Even as a young man he wanted to be a celebrity, and he succeeded. He courted publicity and sought the company of the rich and famous. He loved the ladies as well, and when word of his dalliances got about, he was delighted, scanning the newspapers for mention of his name. As his jets cooled, he settled into an old age rich with honors and, no doubt, a certain smug self-regard.Is he Jack Nicholson? Maybe Warren Beatty? Is he any of the countless American rock stars who sowed their wild oats in the 1960s and are reaping domestic contentment now as they saunter through their sixties? No, he was Joshua Reynolds, the most important and influential English painter of the 18th century and arguably the first English-speaking celebrity, although no one in his day would have applied that word to him. The idea of “celebrity”, meaning “the condition of being much extolled or talked about”, has been in use since about the year 1600, according to the Oxford English Dictionary, although the word was not used as a noun to describe individuals until 1849. But Reynolds behaved much as movie stars and singers do today, making sure that he stayed in the public eye so that his reputation became not just a bid for artistic immortality, but a way of cashing in big while he was still around to spend the profits. He had to, according to Martin Postle, editor of “Joshua Reynolds: The Creation of Celebrity”, the catalog of the Reynolds exhibition in London’s Tate Gallery in 2005. After all, the traditional “high” genres—the epic poem, the historical painting, the tragic play—were being elbowed aside by novels, broadsides, pamphlets, comic paintings, pantomimes and rowdy revues of all sorts. So if Reynolds was to make the most of his time on earth, he needed to rise above the flood of popular entertainments and become a celebrity. He was very good at doing so; he chose as his subjects the society people that viewers of all ranks would most want to see. And if he was later castigated by critics for being too complicit in the machinery of celebrity, then in this, too, he helped pave the way for notables as diverse as Ernest Hemingway and Pete Rose and Madonna, talented figures who have been taken to task for being too eager to profit from their notoriety. Before there was celebrity, there was fame. Indeed, fame and its complications existed before people did: In Paradise Lost, Satan is found wandering in Eden by two angels, and when they ask him who he is, he says, “Not to know me argues yourselves unknown.” That’s the Miltonic version of the pained cry of the actor or athlete who has been turned away by a bouncer or stopped by a cop: “Hey, buddy, don’t you realize who you’re dealing with?” Speaking of the heavenly and the hellish, Dante was famous, too—even people who couldn’t read knew who he was and pointed him out as he walked past. But Dante was no celebrity because he declined to take advantage of his gifts in a commercial way. And even if he had wanted to, the culture in which he lived was not well disposed to a public figure’s self-exploitation. Here we come to a critical observation: A would-be celebrity cannot achieve that status alone; his or her fans have to conspire together to make it happen. In other words, individual human avarice may be universal, but greed established as a social institution takes a village. Hence, it is not so surprising to learn that one of the first American media stars, the Civil War-era actress Adah Isaacs Menken, was a “self-creating celebrity” who nonetheless required the new age of mass culture to succeed. According to Renée M. Sentilles, author of the recent Performing Menken: Adah Isaacs Menken and the Birth of American Celebrity, Menken was aided by a second surge of mass culture in her time. The celebrity cult in Joshua Reynolds’ day waned toward the end of his life and did not flower again until the next century, when the popularity of music halls (and, not long after, the movies) created a demand for idols like Menken. A star like Menken is key to understanding contemporary celebrity because, as Sentilles points out, she was among the first to realize that she had not only to perform roles on a stage but also perform herself offstage and in print, much as Madonna does today. In the end, Menken the performer was less important than Menken the non-stop performance: “Who she was underneath that mask is difficult to define”, Sentilles writes, and becomes “ultimately unimportant.” Menken, certainly America’s first Jewish show-business phenom, erased the boundary between the artist and the art, allowing an adulating public to erase the boundary in its own mind between artifice and reality, thus enabling fantasy to invade the workaday as never before. The fantasy was not always pure and sweet, and not always deliberate. Half a century after Menken made her mark, Theda Bara became the first female anti-hero celebrity. The infamous “vamp” of the silent screen, a mild-mannered Jewish girl named Theodosia Goodman, could not persuade emotionally pumped followers that offstage she was just an actress and not an evil seductress. Seemingly normal people cursed, spat and threw things at her when she dared show her face in public. She tried to explain; it did no good. Now even more than then, the public is the celebrity’s indefatigable master, since we ask to be stimulated not just sometimes, but continuously. If we have to plod through life without rising and falling curtains defining our roles, so, damn it, do they. But we ask for more than to be entertained. We ordinary folks also look to our celebs for understanding, just as we look to family and friends for structure in our often disordered lives. In the tumult of 19th-century America, “celebrities gave an intimate, personal feeling to a world that was expanding beyond comprehension”, says Sentilles. Celebrities were like made-to-order imaginary friends, but unlike old-fashioned imaginary friends, real friends could share them. And what can the 19th century hope to say to the 21st when it comes to unadulterated tumult? If anything, the role of the celebrity as a virtual imaginary friend is more pronounced today than ever. US Weekly, the un-People, has a feature called “Just Like Us” in which the celebrated and glamorous are shown with their hair down, walking the kids to school, or stopping by Starbucks for a frappuccino. “Celebrities are seemingly part of our social circles”, says Dr. E. Ashby Plant, assistant professor of psychology at Florida State University. “As we become friends with others, we self-disclose”, which is why celebrities (as opposed to the merely famous) make sure we know (or think we know) the details of their daily lives. The very rich may be different from you and me, as F. Scott Fitzgerald said, but American celebrities pretend as much off-camera as on to be the same as the rest of us. And certainly we want to be like them. “Everybody has to some extent the desire to be famous”, says Dr. Jon Maner, another FSU psychologist, and knowing about celebrities allows us to do that vicariously. As opposed to actual interaction, we have what Maner calls “parasocial” (or near-social) interaction with celebrities as we learn about their lives and get a sense of being close to them. What this comes down to, of course, is not imagining that we are friends with a fictive character as such, but imagining that we are friends with an actor or a rock star who nevertheless actively projects a round-the-clock fabricated persona—in short, yes, a fictive character that we pretend isn’t. Just who’s doing the character acting around here, anyway? Now that the transmission of information has become nearly instantaneous, we are clearly beyond those early pulses of celebrity worship represented by Reynolds and Menken. We are well into a new, third phase that’s accelerating at warp speed. If you’re walking down Sunset Boulevard and bump into Jennifer Aniston, and you and a friend in Boston have compatible cell phones, you can ask Jennifer how she really feels about Brad, make a thirty-second video of her response, and send it across the country courtesy of the latest technology. And of course the Internet makes celeb-sleuthing literally a parlor game, since there are both general celebrity sites as well as niche sites specializing in everything from mug shots of arrested celebrities to lists of celebrity atheists, all of which you can view and even chat on while you’re still in your pajamas. Much of the chatter on these sites is devoted to dissing celebrities (“My girlfriend works at a clothing store, and Susie Starlet came in the other day and started ordering everyone around”), and it’s clear that, while users may get only a parasocial sense of closeness to the celebrities themselves on these sites, those who choose to can forge real relationships with fellow celeb-watchers by trafficking in the intimate details of the lives of the well-known. Sooner or later, the demand for any wildly popular commodity is bound to exceed the supply, and today the media can’t invent new celebs fast enough. The current explosion of our fascination with celebrities, which generates new and more tawdry reality TV shows every week, and figures with no apparent talent like Paris Hilton who are notable merely for being notable, makes the flurries of Joshua Reynolds’ and Adah Isaacs Menken’s days seem staid in comparison. This all leads, rather predictably, to self-appointed guardians of pop culture’s outer limits getting up—before the television cameras, of course—to denounce this or that propriety breached, whether new song lyrics that go below and beyond the pale or the rogue exposed Super Bowl halftime-show nipple. And so the mega-preacher or the senator or the former vice president’s wife gets a renewed 15 minutes of fame, and everyone goes home media exposed and happy, or happy enough. So celebrity—at least celebrity American-style—is all just froth, right? It comes to mere foam on life’s sea of certainties, with no real harm done, yes? Well, not really. Most of those who still follow the news by reading broadly through a respectable newspaper entertain the conceit that items in the front section about war, terrorism and assorted other forms of political and social mayhem may be assumed wholly separate from the fashion, “style” and entertainment sections lodged way back in sections C and D. But this is not so clear in a time where everything the mullahs of radical Islam hate about Western culture is encapsulated in the image of the midriff-baring starlet and her gangsta boyfriend, their bling glittering in the glare of the paparazzi’s flashguns. Religious fundamentalists—and not just the violent Muslim sort—hate celebrity trashiness not only for its own sake but also because of its irresistible appeal to their own disaffected youth. Television images of last fall’s riots in suburban Paris housing projects showed young men wearing the same clothes and jewelry and making the same hand gestures as (mostly black) American rap stars. America now exports the “anti-America” as well as the America, our shrewdly commercial “angry young men” of color smiling all the way to the bank. Some other societies seem to have a hard time hating us without our providing the template. Perhaps they hate us because we don’t hate ourselves enough. After all, our gansta rap exports are not real any more than our imaginary-friend celebrities are real; but don’t tell the customers. Daniel Boorstin predicted this international love/hate relationship with American celebrity culture in 1961 when, to most people, “electronics” meant a black and white TV with rabbit-ear antennas. In The Image: A Guide to Pseudo-Events in America, Boorstin made the point—even before Marshall McLuhan and Jean Baudrillard—that images trump words: At a conservative estimate, there are more than 3,000 languages in the world, but no translation is necessary for the vast majority of mankind to understand a picture. The old saw has it that if a Martian who watched American television for years came to earth, he’d expect to find that most men are policemen and most women prostitutes. But that’s so old-school: Cops and hookers are blue-collar workers, after all. When somebody in Malawi or Kazakhstan looks at American images these days, they see rappers and actresses, figures more like kings and queens. We’ve gone from blue collar right past white collar all the way to rhinestones. Of course, you don’t have to be a card-carrying member of the Taliban to hate the famous. Academics, especially those who, like scientists, often perceive of themselves as team players, tend to cast a skeptical eye on celebrity colleagues. Thus, the more credibility gained by Carl Sagan in the public eye, the more his fellow astronomers resented the mass acceptance of ideas such as the possibility of life on other planets, a hypothesis that represented little more than Sagan’s own views but came across as scientific consensus to the general public. In sports, team owners and officials try to regulate dress codes and limit on-field celebrations so that no individual appears greater than the team, an attitude flagrantly defied this fall by Terrell Owens, who seemed genuinely surprised when the Philadelphia Eagles let him go rather than put up with his chest-thumping narcissism. These things happen because it’s not easy to be a successful celebrity. Many celebrities “lose their sense of a private self”, according to Dr. Maner. Those whose primary drive is to be well known can be “charming from the get-go, then their over-inflated egos get in the way and they lash out.” Or they check out: There is no shortage of prematurely deceased American celebrities. For these loosely-wrapped egotists, it might not be a bad idea to revive the Renaissance approach to infamy, which is fame’s ugly twin. In Florence and other Italian city-states, portraits of unscrupulous members of the upper classes were painted by such notable artists as Andrea del Castagno, Botticelli and Andrea del Sarto, and then displayed publicly. In the present day, though, these pitture infamanti would probably backfire: Those who deserve to be defamed would only end up being aggrandized, because, after all, who would not want his likeness painted by the same Botticelli who did “The Birth of Venus” and “La Primavera”? Besides, on the street “bad” has long since meant good, and good has meant something not bad but not good either, so that the iron law of book publicity seems now to apply generally: Bad reviews are better than no reviews. If continuity is what defines identity, as Sentilles notes in the Menken study, the celebrity has to walk a fine line, since he or she is a social mirror that reflects the way the public sees itself. Yet the public is always changing; it tires quickly of what it sees in that mirror and becomes eager for a new image. So Madonna makes the transition (somehow) from pointy-boobed bad girl to protective kabbalah-spouting mother. But not everyone can pull this off. A feeling of intimacy can lead to expectations that are too easily thwarted: In the movie The King of Comedy, talk show host Jerry Langford (played by Jerry Lewis) is walking down a New York street when he is accosted by an adoring fan who wants him to talk to her nephew on a pay phone. When Langford refuses, she screams, “You should only get cancer! I hope you get cancer!” In real celebrity life (whatever that is), NASCAR champ Jeff Gordon recently was hailed worshipfully by two fans decked out in Gordon paraphernalia, but when their hero ignored them (probably because he couldn’t hear them above the track noise), they turned on him viciously, screaming their hatred and making lurid gestures toward the man who, a few minutes before, had been as a god to them. My own brush with celebrity began four years ago when my older son not only competed but won $500,000 on a television show called “Big Brother 2.” Will had just graduated from medical school and was pulling 36-hour shifts at Miami Heart Institute when he decided he needed a break. So he sent in a video to CBS and survived every cut until he was one of the dozen contestants to be locked up in the Big Brother House, a well-appointed above-ground dungeon from which one resident would be expelled every week. And as the last man standing, Dr. Will Kirby took home all the dough. During Will’s three months on television, I learned that the father of a celebrity becomes a celebrity of sorts himself. Day and night, strangers contacted me out of the blue. Comely young women sent me their photos; gruff-voiced men called at 3 a.m. to say, “Your son’s a loser”, and hung up, or else threatened to come over and physically assault me unless I pulled Will out of the Big Brother House immediately. Since he was 28 and had been living on his own for years, he was unlikely to obey any orders from his dad, especially when half a million bucks were at stake. Years later, after I talked to Drs. Plant and Maner, I was able to label the behavior of these strangers and understand that, while I didn’t know them, they certainly thought they knew Will. They had seen him on an unscripted TV show and felt that, since they were privy to the details of his everyday life, somehow they not only knew him but knew him well, either as potential boyfriend or sworn enemy. They couldn’t contact Will directly (the contestants in the Big Brother House were off limits to everyone, including me), so they visited their love and rage on his father. I became their imaginary friend (or enemy), once removed. Earlier I called reality TV “tawdry”, but I’ve made my peace with it; anything that results in an immediate cessation of father-to-son checks can’t be all bad. What surprises me when I visit him in Los Angeles today is that even now, four years later, we are often pulled out of long lines outside clubs and restaurants and sent right in with a crisp, “Will Kirby, you and your party step this way, please.” Then there are the people who stop him on the sidewalk with some version of the “aren’t you that guy?” question. Invariably, Will says, “No, I know who you mean—and I just look like him”, a reply that nips awkwardness in the bud without being literally untrue. Other celebs handle the buttonholing in their own ways. I read that Samuel L. Jackson and Laurence Fishburne are often mistaken for each other and are said to cheerfully sign autographs with the other actor’s name. Sure enough, I was at a play in New York once and spotted Laurence Fishburne making his way to his seat as fellow playgoers on either side whispered, “Look! It’s Samuel L. Jackson!” In fact, New York theaters are the single most promising hunting grounds for celebrity watchers. A few years ago, I was watching The Iceman Cometh and saw Paul Newman, Joanne Woodward, Dustin Hoffman and Danny Glover in the audience. Not long after, I ran into Meg Ryan, Kevin Spacey, John Lithgow and Nathan Lane during the intermission of A Long Day’s Journey into Night. (Evidently, marquee-name actors love their Eugene O’Neill, which is mildly reassuring.) But as the world changes, you really don’t have to stray far from home to encounter the celebrated. Once I ran into Saul Bellow in the airport here in Tallahassee, population 150,624. His brother had just died in south Georgia, and the Nobel Prize-winning novelist had come to settle the estate. Earlier this year, I was at a dinner party and in walked Ted Turner, who has a big spread outside of town. I had been too tongue-tied to talk to Mr. Bellow, but I had a spirited twenty-minute conversation with Mr. Turner about one of his passions, sailing, a subject of which I know nothing. (Hint to those who wonder what to say to a celebrity: Ask lots of questions.) Do I, a critic of celebrity culture, become a little giddy myself when I turn the corner and bump into an action hero or a favorite novelist? Sure, I do: If the psychologists are right, we are all hardwired for celebrity worship. In 1968, Andy Warhol promised that, in the future, everyone would be famous for 15 minutes. Well, it became the future sometime just last month, and a lot of people out there still haven’t had their moment in the spotlight. But in this latest stage of our obsession with celebrities, the flow of words and images is getting not only faster but cheaper every day. So it seems fair to say not that everybody will be famous soon, but that approximately half of us will. The rest of us will look on with adoration, envy and, too often, murderous rage.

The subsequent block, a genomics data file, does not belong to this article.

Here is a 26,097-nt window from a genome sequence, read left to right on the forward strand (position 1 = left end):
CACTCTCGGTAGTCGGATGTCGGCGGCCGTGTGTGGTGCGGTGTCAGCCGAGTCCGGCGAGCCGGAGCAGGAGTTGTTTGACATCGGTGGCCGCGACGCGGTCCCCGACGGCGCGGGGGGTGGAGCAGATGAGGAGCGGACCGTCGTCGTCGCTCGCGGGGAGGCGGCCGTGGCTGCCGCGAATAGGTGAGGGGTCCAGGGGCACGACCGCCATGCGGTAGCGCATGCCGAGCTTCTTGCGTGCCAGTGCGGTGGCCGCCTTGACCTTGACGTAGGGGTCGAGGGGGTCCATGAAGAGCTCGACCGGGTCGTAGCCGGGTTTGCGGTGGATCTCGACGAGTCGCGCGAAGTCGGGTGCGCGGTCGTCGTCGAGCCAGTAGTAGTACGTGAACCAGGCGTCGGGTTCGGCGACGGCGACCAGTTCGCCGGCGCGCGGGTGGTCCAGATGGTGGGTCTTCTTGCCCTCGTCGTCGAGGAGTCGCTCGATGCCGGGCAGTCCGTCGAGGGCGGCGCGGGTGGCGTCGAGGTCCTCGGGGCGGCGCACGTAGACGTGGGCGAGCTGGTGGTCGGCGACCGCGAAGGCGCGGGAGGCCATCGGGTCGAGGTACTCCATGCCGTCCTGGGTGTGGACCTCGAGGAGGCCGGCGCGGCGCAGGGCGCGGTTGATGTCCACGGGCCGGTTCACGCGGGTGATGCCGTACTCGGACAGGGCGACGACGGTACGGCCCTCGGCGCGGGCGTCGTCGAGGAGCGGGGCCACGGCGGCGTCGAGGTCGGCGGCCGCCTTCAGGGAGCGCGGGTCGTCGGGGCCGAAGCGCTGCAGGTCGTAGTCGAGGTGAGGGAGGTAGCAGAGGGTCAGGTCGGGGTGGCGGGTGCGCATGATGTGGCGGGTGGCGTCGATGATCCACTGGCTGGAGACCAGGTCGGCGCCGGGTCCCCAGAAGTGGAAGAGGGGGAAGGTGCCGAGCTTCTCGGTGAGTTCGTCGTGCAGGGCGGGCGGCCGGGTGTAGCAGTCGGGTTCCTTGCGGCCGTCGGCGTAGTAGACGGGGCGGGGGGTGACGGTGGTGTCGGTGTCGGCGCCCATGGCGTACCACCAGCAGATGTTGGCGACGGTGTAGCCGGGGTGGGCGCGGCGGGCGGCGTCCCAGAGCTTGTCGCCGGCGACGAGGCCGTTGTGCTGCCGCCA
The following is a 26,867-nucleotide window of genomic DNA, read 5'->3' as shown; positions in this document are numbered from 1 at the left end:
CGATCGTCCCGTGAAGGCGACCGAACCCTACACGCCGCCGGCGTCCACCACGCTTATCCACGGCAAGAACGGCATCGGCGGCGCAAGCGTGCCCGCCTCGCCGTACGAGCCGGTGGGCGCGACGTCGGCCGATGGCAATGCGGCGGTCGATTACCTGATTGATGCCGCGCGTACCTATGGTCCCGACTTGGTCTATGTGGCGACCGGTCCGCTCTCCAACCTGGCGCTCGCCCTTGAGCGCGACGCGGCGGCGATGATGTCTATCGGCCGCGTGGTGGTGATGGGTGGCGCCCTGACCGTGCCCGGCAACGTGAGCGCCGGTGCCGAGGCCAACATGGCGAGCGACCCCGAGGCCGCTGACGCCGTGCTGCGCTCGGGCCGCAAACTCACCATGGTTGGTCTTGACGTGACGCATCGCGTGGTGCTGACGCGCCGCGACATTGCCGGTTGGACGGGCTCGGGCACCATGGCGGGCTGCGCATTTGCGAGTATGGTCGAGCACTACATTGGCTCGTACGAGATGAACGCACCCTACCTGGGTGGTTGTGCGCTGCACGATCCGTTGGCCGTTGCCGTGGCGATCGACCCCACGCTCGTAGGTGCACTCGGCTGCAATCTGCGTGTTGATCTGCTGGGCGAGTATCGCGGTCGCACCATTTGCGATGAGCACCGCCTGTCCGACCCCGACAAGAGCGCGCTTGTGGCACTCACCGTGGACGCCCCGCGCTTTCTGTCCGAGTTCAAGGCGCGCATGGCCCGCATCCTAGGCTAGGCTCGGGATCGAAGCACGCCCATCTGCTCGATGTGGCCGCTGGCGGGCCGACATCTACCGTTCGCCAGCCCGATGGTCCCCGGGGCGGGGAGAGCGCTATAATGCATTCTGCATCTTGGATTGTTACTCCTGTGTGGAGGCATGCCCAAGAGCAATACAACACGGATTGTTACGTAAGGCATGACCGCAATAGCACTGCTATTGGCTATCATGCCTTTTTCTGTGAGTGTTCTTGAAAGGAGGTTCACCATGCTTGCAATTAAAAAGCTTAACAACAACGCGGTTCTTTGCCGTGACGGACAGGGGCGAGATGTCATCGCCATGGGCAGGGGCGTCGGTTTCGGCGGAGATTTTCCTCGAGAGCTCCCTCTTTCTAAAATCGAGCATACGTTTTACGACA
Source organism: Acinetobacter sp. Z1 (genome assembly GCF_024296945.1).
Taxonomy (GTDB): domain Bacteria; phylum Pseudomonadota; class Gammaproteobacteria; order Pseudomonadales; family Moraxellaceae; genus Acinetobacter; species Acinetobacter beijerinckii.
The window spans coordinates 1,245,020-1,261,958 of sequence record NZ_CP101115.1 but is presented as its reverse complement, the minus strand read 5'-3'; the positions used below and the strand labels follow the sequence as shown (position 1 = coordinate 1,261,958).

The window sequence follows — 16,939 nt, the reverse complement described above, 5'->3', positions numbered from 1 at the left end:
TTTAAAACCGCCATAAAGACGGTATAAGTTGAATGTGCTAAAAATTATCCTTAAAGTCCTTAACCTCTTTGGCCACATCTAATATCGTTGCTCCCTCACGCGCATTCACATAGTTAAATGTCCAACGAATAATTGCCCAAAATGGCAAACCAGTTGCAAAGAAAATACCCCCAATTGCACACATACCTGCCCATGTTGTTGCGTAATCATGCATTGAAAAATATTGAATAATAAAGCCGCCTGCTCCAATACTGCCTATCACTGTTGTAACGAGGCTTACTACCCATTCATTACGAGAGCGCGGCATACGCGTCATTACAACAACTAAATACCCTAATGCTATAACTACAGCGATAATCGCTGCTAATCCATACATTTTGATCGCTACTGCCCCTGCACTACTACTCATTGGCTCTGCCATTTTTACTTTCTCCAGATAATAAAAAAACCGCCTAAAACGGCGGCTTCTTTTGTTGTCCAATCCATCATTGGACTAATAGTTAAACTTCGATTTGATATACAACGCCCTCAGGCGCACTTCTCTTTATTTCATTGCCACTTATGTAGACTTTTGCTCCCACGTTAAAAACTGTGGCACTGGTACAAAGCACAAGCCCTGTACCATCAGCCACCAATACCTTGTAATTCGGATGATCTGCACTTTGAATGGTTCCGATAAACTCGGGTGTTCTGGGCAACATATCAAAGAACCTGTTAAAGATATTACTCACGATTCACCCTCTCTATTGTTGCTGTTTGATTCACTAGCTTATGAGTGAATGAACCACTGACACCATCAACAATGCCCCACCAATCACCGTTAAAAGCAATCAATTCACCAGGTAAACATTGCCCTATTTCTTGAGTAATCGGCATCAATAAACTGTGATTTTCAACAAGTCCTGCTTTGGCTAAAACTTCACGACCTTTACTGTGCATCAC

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Appeared in: Volume 1, Number 3Celebrities R US
Published on: March 1, 2006
Published on: March 1, 2006
What do Joshua Reynolds, Theda Bara, Madonna, and NASCAR champ Jeff Gordon have in common?